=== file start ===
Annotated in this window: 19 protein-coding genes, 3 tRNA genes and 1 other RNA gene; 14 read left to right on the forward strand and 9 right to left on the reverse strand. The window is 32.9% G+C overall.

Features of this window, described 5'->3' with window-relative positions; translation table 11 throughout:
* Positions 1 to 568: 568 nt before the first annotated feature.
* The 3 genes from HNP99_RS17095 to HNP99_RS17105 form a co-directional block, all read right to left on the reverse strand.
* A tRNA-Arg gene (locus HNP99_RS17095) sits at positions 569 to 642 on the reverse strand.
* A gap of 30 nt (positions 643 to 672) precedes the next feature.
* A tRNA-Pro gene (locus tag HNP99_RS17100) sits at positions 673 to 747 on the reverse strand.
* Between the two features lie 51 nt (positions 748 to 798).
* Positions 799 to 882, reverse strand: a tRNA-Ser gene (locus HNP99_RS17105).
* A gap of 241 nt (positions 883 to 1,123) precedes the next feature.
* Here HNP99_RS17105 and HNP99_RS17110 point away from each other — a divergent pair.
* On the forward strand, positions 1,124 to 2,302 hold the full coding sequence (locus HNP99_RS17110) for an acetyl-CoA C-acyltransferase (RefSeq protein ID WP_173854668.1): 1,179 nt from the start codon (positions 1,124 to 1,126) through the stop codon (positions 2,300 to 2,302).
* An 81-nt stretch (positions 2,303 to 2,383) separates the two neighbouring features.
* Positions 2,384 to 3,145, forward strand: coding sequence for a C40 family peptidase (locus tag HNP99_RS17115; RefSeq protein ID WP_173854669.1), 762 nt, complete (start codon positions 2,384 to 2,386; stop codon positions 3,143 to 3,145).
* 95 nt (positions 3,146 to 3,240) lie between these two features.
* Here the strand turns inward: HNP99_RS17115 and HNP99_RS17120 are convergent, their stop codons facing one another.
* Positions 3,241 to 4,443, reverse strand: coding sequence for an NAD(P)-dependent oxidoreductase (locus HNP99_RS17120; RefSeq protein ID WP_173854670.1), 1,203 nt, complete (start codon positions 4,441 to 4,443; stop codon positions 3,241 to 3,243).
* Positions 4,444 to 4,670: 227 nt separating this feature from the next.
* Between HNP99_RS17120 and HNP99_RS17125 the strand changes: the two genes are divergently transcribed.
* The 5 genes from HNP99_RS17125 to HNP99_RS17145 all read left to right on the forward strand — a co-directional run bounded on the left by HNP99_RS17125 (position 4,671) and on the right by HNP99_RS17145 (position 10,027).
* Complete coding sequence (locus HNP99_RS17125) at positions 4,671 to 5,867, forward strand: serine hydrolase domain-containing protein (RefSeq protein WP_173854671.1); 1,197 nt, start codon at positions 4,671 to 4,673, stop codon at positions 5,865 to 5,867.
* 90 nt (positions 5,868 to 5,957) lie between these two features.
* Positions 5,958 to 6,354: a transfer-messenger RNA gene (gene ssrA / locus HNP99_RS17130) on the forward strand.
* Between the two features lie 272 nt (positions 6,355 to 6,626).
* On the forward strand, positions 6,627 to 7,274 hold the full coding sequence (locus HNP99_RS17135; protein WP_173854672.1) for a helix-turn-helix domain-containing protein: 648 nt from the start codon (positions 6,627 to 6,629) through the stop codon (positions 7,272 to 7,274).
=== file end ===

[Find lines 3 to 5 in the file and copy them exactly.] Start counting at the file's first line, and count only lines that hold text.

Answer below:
* Positions 1 to 568: 568 nt before the first annotated feature.
* The 3 genes from HNP99_RS17095 to HNP99_RS17105 form a co-directional block, all read right to left on the reverse strand.
* A tRNA-Arg gene (locus HNP99_RS17095) sits at positions 569 to 642 on the reverse strand.